John McCarthy coined the term Artificial Intelligence in 1955. Since then, the AI industry at large has seen dramatic ups and downs -- progress and promise mixed with disappointment and disillusion. But now with the convergence of Megatrends on massive data, lightning fast processing speeds, and renewed competitive fever from the American MAFIA (Microsoft, Alphabet, Facebook, IBM, Amazon), AI is poised to cause disruption on a scale that could surpass the Internet itself. As we prepare for a wave of AI first companies (@sundarpichai) and AI natives (Ryan Hoover), every person in the innovation economy will need to understand how AI will (or will not) change their industry and their lives. These titans shape the conversation and have the most ability to move the entire AI industry.
Whether it's a new employment contract, a rental contract, or sale contract, it needs to be checked before signing. Everyone knows the struggle of working through the dreaded small print, searching for pitfalls hidden in the tiniest details, and trying to make sense out of the bizarre language of law. In fairness to the layman, contract review is also a hustle for lawyers themselves. In 2014, commercial lawyer Noory Bechor got sick of the fact that 80 percent of his work was spent reviewing contracts. He figured the service could be done much cheaper, faster, and more accurately by a computer.
Internet experts and highly engaged netizens participated in answering an eight-question survey fielded by Elon University and the Pew Internet Project from late November 2013 through early January 2014. Self-driving cars, intelligent digital agents that can act for you, and robots are advancing rapidly. Will networked, automated, artificial intelligence (AI) applications and robotic devices have displaced more jobs than they have created by 2025? Describe your expectation about the degree to which robots, digital agents, and AI tools will have disrupted white collar and blue collar jobs by 2025 and the social consequences emerging from that. Among the key themes emerging from 1,896 respondents' answers were: - Advances in technology may displace certain types of work, but historically they have been a net creator of jobs. This page holds the content of the survey report, which is an organized look at respondents elaborations derived from 250 single-spaced pages of responses from ...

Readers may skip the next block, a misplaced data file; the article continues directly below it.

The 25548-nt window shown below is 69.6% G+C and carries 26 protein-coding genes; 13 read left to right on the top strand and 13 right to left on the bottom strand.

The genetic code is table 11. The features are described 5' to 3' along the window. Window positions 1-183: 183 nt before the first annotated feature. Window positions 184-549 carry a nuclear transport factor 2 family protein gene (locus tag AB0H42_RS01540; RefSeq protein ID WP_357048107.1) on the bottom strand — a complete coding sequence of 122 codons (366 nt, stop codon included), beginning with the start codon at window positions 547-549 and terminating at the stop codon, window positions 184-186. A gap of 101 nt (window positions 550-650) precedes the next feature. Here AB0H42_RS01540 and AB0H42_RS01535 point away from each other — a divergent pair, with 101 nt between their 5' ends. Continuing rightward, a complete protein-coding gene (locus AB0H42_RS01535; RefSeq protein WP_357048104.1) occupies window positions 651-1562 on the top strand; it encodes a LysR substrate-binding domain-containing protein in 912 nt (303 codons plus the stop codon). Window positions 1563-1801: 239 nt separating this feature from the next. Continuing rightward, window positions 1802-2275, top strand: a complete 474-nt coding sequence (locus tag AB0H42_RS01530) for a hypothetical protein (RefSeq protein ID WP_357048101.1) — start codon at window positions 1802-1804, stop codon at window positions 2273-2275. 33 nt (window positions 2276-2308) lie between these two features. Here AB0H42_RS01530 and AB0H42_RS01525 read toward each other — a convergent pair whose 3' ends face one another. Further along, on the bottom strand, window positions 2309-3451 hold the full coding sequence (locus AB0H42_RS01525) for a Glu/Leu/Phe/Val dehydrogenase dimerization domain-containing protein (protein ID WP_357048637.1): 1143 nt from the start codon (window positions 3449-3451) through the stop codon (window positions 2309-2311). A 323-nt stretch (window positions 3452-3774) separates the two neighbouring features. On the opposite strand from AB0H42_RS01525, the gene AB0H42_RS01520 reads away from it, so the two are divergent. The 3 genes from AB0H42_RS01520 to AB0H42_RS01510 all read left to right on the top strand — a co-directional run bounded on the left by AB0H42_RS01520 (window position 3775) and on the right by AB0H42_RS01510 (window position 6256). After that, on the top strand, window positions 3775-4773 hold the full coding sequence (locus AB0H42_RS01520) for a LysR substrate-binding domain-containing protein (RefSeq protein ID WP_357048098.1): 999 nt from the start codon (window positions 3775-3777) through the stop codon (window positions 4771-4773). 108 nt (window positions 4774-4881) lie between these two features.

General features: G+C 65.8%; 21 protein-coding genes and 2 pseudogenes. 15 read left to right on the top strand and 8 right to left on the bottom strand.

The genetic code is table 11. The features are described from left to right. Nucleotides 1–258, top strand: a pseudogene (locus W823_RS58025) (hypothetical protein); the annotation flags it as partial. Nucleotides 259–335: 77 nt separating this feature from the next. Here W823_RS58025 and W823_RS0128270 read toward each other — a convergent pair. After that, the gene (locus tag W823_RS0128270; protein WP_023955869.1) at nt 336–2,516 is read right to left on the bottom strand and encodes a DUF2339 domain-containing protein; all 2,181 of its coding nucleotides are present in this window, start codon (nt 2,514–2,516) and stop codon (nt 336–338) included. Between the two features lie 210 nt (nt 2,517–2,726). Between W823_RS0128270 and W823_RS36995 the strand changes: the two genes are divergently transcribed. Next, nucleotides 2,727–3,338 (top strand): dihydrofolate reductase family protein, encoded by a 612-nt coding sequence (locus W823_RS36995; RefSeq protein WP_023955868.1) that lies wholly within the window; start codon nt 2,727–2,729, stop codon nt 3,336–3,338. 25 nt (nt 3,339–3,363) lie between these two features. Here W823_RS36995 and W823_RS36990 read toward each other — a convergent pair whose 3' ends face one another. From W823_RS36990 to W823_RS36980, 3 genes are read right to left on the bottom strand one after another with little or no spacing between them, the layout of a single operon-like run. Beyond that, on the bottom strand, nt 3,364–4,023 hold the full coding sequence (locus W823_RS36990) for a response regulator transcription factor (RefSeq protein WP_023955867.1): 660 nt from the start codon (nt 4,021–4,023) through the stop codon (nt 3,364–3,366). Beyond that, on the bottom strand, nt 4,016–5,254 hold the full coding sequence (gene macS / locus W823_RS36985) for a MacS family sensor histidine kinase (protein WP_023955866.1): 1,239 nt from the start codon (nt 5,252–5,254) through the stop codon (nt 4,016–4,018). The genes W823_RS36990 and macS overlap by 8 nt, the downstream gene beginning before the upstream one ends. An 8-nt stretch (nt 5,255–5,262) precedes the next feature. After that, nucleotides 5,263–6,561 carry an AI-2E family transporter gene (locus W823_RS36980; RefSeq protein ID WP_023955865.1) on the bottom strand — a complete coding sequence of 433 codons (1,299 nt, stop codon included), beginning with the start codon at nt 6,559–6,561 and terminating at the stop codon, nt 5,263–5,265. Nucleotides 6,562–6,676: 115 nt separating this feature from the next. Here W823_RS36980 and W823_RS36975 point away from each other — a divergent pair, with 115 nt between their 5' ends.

A very, very small quadcopter, one inch in diameter can carry a one- or two-gram shaped charge. You can order them from a drone manufacturer in China. You can program the code to say: "Here are thousands of photographs of the kinds of things I want to target." A one-gram shaped charge can punch a hole in nine millimeters of steel, so presumably you can also punch a hole in someone's head. You can fit about three million of those in a semi-tractor-trailer. You can drive up I-95 with three trucks and have 10 million weapons attacking New York City. They don't have to be very effective, only 5 or 10% of them have to find the target. There will be manufacturers producing millions of these weapons that people will be able to buy just like you can buy guns now, except millions of guns don't matter unless you have a million soldiers. You need only three guys to write the program and launch them. So you can just imagine that in many parts of the world humans will be hunted. They will be cowering underground in shelters and devising techniques so that they don't get detected. This is the ever-present cloud of lethal autonomous weapons. Mary Wareham laughs a lot. It usually sounds the same regardless of the circumstance -- like a mirthful giggle the blonde New Zealander can't suppress -- but it bubbles up at the most varied moments. Wareham laughs when things are funny, she laughs when things are awkward, she laughs when she disagrees with you. And she laughs when things are truly unpleasant, like when you're talking to her about how humanity might soon be annihilated by killer robots and the world is doing nothing to stop it. One afternoon this spring at the United Nations in Geneva, I sat behind Wareham in a large wood-paneled, beige-carpeted assembly room that hosted the Convention on Certain Conventional Weapons (CCW), a group of 121 countries that have signed the agreement to restrict weapons that "are considered to cause unnecessary or unjustifiable suffering to combatants or to affect civilians indiscriminately"-- in other words, weapons humanity deems too cruel to use in war. The UN moves at a glacial pace, but the CCW is even worse.
The University of Washington School of Law is delighted to announce a public workshop on the law and policy of artificial intelligence, co-hosted by the White House and UW's Tech Policy Lab. The event places leading artificial intelligence experts from academia and industry in conversation with government officials interested in developing a wise and effective policy framework for this increasingly important technology. The event is free and open to the public but requires registration. Jack M. Balkin is Knight Professor of Constitutional Law and the First Amendment at Yale Law School. He is the founder and director of Yale's Information Society Project, an interdisciplinary center that studies law and new information technologies.